These signings should help the Red Wings score more this season than in the lockout-shortened season, but will be judged accordingly if the Red Wings are eliminated earlier in the playoffs next season.
Each of the signings that Detroit made on July 5 has an implication for next season, so here are the five takeaways for the Red Wings' start of free agency.
With the signing of Daniel Alfredsson and Stephen Weiss on the first day of free agency, the Red Wings management proved that they are serious about winning a Stanley Cup this season.
No, Daniel Alfredsson isn't the second coming of Steve Yzerman—nothing close as a matter of fact—but Alfredsson does bring some intangibles to the Red Wings, including his special teams play, leadership in the locker room as well as his overall desire to win.
Alfredsson also brings something that Damien Brunner only brought some of the time—his right-handed shot. The 40-year-old Swede doesn't hesitate to let his shot go from the point or top of the circle or wherever else he needs to shoot it from.
Brunner cannot say the same thing, as there were countless times last year where he either fanned or didn't shoot pucks on wide-open chances.
Stephen Weiss will be an excellent replacement for Valtteri Filppula, and he is worth far more than Filppula on paper, as Weiss has hit 42 points or more in every non-lockout season since 2006-07. Filppula has hit 40 points just twice.
Despite the Red Wings' log jam at forward once again, it is abundantly clear that this is a good type of log jam to have, as head coach Mike Babcock can now put his players on lines without having to worry about lack of experience or skill (see Justin Abdelkader on the first line).
It is—or should be—the top goal of every hockey player to win a Stanley Cup one day.
"Alfie" wanted another shot at winning his first Cup, so he turned down the Senators and talked about it in an Ansar Khan article on MLive.com:
I didn’t really see myself making a change, but as we got closer to free agency, thoughts started creeping in that it’s been 18 years and I haven’t won the Stanley Cup. That’s my dream...I feel Ottawa is getting closer and closer and going in the right direction and has a really bright future, but at this point of my career I don’t have that kind of time to wait for that...I feel this is right for me and I really like to (finish) it with the Detroit Red Wings.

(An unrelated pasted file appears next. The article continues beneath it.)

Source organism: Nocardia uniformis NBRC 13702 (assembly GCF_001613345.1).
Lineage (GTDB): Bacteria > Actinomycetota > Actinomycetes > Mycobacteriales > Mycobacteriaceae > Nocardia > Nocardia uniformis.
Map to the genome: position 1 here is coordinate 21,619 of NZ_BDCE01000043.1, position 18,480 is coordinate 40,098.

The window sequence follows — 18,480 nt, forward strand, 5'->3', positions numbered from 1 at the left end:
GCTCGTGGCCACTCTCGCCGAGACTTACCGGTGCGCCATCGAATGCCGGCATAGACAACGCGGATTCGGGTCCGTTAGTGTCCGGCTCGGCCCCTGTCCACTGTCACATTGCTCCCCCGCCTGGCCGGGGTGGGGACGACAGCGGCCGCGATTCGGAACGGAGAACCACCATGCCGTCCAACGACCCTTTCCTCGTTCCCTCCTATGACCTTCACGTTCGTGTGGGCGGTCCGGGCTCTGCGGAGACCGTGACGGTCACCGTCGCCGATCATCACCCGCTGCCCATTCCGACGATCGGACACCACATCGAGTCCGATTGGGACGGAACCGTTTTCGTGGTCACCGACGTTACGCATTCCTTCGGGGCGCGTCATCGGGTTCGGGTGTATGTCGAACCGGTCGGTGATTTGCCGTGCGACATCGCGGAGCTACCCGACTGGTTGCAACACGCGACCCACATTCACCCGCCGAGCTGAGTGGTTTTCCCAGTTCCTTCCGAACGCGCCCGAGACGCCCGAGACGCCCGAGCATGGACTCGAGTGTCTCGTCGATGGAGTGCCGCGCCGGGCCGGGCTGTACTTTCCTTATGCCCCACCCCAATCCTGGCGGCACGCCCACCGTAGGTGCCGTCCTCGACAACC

The fact of the matter is that sometimes a player realizes that they only have a certain time frame to win a Stanley Cup. While some players have longer time frames than others, Alfredsson does not have the luxury of being one of those players.
While it is hard to leave a team where one has been literally the face of the franchise for the past decade-plus, Alfredsson made a decision with which hockey players can sympathize.
Pride goes before the fall. Sometimes, anyway.
Valtteri Filppula is as misguided as he was inconsistent this past season. Helene St. James, a Red Wings beat writer for the Detroit Free Press, tweeted that Valtteri Filppula "believes that he's No. 1 center and should be paid as such."
Hold the phone. There's this other guy on the Red Wings named Pavel Datsyuk who is just a tad bit better than Filppula.
Oh, and on that new team that Filppula signed with, the Tampa Bay Lightning, there's a guy named Steven Stamkos who is also just a tad bit better and more worthy to be called a No. 1 center than Filppula.
So to put it in perspective, Filppula had 17 points in 41 games last season after putting up 66 points the previous season. He has put up more than 42 points in a season just once.
So what about him makes him a No. 1 center again?
Get lost, Valtteri.
With the signing of Alfredsson and Weiss comes the downside of the fact that the Red Wings have 14 forwards signed without RFA forwards Gustav Nyquist and Joakim Andersson.
Both players showed that they can be more than serviceable in the playoffs this past season, but at present, neither are for sure going to be Red Wings next season.
With most of the big-name free-agency signings done for right now, the focus turns to trades and buyouts.
The Red Wings have $2.3 million in cap space, per CapGeek, but with 14 forwards signed, if all forwards were to be healthy, Ken Holland would likely have to resort to a trade or a cap compliance buyout to make things work next season.
But Holland knows, via a Helene St. James tweet, that getting the Red Wings roster trimmed is "a work in progress," so expect some more roster moves of some kind before training camp begins in September.
The underlying signing (or extension) that most Red Wings fans may have forgotten about after free agency opened on July 5 was that of Pavel Datsyuk. Datsyuk agreed to a three-year extension on his deal, meaning that this year will not be the last season he plays for the Winged Wheel.
To call his deal the most important contract that Ken Holland has negotiated this offseason would be a vast understatement, as Datsyuk is one of the main reasons that the Red Wings are so successful every season.
His puck-possession game and ability to fend off defenders and find open players with the puck makes him one of the most consistent and elite players in the game today.
Regardless of what fans may say about Weiss and Alfredsson signing in Detroit, Datsyuk's three-year extension is actually the most important contract that Ken Holland has structured this offseason.
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